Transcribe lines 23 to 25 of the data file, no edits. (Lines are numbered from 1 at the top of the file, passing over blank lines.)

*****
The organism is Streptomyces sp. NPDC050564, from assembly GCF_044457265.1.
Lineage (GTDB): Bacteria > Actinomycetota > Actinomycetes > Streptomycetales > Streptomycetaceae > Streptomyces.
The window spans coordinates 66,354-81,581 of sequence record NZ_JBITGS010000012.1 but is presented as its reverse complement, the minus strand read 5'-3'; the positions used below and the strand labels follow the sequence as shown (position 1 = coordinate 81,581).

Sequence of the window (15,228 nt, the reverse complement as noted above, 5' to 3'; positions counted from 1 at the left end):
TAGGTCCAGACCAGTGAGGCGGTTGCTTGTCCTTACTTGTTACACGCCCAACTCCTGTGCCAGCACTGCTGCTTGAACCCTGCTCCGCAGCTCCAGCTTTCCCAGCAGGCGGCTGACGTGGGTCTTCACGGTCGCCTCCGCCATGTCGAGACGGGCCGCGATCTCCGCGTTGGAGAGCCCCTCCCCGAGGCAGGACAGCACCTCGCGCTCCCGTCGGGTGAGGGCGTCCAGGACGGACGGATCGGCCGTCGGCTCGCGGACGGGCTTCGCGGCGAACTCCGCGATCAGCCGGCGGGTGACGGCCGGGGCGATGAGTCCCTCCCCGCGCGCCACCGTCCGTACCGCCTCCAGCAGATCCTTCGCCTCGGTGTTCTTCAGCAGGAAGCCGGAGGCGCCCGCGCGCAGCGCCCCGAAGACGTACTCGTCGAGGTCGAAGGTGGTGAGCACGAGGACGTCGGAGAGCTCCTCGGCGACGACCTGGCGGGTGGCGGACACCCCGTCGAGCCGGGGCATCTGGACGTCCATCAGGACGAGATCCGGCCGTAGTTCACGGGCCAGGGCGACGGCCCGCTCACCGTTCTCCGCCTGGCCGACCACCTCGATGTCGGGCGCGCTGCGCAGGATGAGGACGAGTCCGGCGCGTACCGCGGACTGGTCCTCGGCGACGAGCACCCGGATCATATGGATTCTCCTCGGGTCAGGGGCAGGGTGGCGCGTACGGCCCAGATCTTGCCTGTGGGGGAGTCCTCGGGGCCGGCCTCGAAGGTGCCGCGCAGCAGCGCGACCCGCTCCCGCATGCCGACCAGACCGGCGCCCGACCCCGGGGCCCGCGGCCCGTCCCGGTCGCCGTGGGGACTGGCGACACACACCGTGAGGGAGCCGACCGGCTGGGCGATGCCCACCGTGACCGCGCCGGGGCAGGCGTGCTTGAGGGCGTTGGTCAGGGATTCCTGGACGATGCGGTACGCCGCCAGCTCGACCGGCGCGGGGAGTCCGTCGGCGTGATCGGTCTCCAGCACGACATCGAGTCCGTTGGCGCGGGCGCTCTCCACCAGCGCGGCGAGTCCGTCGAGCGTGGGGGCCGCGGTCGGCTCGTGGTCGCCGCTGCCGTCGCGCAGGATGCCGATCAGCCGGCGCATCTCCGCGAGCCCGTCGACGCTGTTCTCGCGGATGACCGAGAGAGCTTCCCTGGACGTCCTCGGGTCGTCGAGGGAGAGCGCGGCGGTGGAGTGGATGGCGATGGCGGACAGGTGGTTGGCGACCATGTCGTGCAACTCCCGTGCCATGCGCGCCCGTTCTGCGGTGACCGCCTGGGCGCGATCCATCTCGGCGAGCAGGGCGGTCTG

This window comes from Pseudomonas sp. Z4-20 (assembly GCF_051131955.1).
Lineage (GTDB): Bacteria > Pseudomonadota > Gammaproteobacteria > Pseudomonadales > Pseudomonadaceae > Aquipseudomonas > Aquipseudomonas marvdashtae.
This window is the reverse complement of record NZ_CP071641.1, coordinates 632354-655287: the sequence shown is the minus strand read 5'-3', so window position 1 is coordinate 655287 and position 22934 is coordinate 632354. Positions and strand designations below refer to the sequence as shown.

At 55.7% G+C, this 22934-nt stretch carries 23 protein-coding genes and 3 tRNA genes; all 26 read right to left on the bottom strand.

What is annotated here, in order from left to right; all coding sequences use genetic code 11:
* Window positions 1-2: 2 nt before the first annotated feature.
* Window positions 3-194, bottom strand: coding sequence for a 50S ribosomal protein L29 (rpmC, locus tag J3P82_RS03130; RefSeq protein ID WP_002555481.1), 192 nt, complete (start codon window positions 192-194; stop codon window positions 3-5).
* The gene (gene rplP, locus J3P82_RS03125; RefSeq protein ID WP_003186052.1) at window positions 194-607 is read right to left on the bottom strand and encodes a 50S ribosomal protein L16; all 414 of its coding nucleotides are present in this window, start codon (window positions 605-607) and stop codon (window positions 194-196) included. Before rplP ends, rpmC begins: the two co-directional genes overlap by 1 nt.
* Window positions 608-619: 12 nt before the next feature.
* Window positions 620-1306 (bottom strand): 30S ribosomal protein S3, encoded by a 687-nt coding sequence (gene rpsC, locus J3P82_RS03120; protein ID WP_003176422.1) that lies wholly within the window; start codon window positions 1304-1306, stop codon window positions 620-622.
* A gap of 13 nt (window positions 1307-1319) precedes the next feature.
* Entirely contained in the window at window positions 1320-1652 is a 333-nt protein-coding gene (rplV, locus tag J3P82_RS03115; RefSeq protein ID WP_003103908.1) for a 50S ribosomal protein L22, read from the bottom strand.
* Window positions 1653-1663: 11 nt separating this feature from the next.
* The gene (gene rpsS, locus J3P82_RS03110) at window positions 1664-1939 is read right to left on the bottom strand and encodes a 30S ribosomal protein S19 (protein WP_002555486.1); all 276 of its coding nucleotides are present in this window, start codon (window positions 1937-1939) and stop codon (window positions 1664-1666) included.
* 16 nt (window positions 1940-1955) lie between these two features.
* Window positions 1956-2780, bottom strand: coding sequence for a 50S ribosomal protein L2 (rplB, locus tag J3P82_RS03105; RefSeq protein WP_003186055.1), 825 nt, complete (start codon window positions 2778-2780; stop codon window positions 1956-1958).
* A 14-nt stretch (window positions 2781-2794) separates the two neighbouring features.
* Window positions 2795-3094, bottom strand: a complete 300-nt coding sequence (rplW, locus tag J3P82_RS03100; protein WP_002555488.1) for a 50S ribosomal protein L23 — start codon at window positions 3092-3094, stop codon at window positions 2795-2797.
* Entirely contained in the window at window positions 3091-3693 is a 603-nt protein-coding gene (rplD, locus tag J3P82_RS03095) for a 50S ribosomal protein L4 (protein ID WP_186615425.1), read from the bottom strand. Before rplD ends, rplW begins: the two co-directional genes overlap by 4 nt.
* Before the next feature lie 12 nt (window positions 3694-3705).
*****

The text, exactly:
* Window positions 2795-3094, bottom strand: a complete 300-nt coding sequence (rplW, locus tag J3P82_RS03100; protein WP_002555488.1) for a 50S ribosomal protein L23 — start codon at window positions 3092-3094, stop codon at window positions 2795-2797.
* Entirely contained in the window at window positions 3091-3693 is a 603-nt protein-coding gene (rplD, locus tag J3P82_RS03095) for a 50S ribosomal protein L4 (protein ID WP_186615425.1), read from the bottom strand. Before rplD ends, rplW begins: the two co-directional genes overlap by 4 nt.
* Before the next feature lie 12 nt (window positions 3694-3705).